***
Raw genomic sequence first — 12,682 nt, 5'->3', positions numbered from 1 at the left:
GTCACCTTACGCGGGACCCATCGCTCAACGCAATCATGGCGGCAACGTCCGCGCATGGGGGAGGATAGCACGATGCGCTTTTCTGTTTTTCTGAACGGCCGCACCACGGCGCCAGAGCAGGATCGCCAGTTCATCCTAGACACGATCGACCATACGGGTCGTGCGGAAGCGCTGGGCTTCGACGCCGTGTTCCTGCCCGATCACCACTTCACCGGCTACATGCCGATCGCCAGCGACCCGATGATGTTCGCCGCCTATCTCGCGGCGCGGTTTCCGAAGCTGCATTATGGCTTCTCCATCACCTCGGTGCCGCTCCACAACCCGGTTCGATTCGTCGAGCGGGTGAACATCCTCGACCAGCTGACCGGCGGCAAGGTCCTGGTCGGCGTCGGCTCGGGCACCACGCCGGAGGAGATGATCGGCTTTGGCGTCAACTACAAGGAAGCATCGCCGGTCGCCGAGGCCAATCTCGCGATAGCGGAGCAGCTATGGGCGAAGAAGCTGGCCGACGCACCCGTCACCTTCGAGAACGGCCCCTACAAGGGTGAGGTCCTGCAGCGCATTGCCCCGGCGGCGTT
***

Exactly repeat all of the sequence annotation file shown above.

Raw genomic sequence first — 12,682 nt, 5'->3', positions numbered from 1 at the left:
GTCACCTTACGCGGGACCCATCGCTCAACGCAATCATGGCGGCAACGTCCGCGCATGGGGGAGGATAGCACGATGCGCTTTTCTGTTTTTCTGAACGGCCGCACCACGGCGCCAGAGCAGGATCGCCAGTTCATCCTAGACACGATCGACCATACGGGTCGTGCGGAAGCGCTGGGCTTCGACGCCGTGTTCCTGCCCGATCACCACTTCACCGGCTACATGCCGATCGCCAGCGACCCGATGATGTTCGCCGCCTATCTCGCGGCGCGGTTTCCGAAGCTGCATTATGGCTTCTCCATCACCTCGGTGCCGCTCCACAACCCGGTTCGATTCGTCGAGCGGGTGAACATCCTCGACCAGCTGACCGGCGGCAAGGTCCTGGTCGGCGTCGGCTCGGGCACCACGCCGGAGGAGATGATCGGCTTTGGCGTCAACTACAAGGAAGCATCGCCGGTCGCCGAGGCCAATCTCGCGATAGCGGAGCAGCTATGGGCGAAGAAGCTGGCCGACGCACCCGTCACCTTCGAGAACGGCCCCTACAAGGGTGAGGTCCTGCAGCGCATTGCCCCGGCGGCGTT